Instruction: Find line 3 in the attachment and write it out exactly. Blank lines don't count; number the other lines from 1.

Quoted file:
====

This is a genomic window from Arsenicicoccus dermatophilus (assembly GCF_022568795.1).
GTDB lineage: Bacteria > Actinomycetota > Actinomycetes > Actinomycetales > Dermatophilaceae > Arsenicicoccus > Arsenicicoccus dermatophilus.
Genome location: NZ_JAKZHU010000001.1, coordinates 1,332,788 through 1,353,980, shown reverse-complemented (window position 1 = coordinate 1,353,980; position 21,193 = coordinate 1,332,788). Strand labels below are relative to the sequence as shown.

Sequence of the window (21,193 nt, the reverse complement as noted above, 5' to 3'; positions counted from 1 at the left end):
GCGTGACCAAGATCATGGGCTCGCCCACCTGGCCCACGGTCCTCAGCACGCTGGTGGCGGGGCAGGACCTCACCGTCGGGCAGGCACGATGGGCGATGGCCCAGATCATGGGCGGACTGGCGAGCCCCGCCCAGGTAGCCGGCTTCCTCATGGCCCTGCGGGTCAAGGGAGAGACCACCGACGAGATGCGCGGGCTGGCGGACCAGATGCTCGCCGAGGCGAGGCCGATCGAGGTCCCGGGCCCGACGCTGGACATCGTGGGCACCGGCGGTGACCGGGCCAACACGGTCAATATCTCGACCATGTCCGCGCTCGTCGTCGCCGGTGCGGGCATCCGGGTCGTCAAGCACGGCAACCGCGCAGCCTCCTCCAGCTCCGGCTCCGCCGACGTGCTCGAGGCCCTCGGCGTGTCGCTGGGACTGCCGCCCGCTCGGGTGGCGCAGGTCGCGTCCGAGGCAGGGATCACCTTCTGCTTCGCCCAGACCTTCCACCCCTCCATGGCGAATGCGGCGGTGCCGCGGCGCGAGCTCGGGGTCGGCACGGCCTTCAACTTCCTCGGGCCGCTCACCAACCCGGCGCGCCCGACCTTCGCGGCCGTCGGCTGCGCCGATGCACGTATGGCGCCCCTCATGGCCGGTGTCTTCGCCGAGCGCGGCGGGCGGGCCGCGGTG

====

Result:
Genome location: NZ_JAKZHU010000001.1, coordinates 1,332,788 through 1,353,980, shown reverse-complemented (window position 1 = coordinate 1,353,980; position 21,193 = coordinate 1,332,788). Strand labels below are relative to the sequence as shown.